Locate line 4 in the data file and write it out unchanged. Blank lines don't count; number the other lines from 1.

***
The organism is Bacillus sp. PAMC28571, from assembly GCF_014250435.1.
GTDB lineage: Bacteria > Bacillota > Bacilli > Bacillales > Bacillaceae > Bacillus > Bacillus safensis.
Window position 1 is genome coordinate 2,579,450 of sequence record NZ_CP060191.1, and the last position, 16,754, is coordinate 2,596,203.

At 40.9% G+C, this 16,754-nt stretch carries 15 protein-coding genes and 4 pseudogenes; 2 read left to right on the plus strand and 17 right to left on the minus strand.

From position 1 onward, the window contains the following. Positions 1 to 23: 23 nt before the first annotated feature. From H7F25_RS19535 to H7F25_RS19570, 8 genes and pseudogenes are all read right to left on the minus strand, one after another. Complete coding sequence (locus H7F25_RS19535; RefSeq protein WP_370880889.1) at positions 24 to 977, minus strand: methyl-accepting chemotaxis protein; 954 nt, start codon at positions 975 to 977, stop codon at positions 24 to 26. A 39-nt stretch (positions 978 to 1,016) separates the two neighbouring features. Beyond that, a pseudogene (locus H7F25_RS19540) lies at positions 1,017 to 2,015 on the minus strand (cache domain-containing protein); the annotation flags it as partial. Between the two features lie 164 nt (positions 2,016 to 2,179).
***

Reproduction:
At 40.9% G+C, this 16,754-nt stretch carries 15 protein-coding genes and 4 pseudogenes; 2 read left to right on the plus strand and 17 right to left on the minus strand.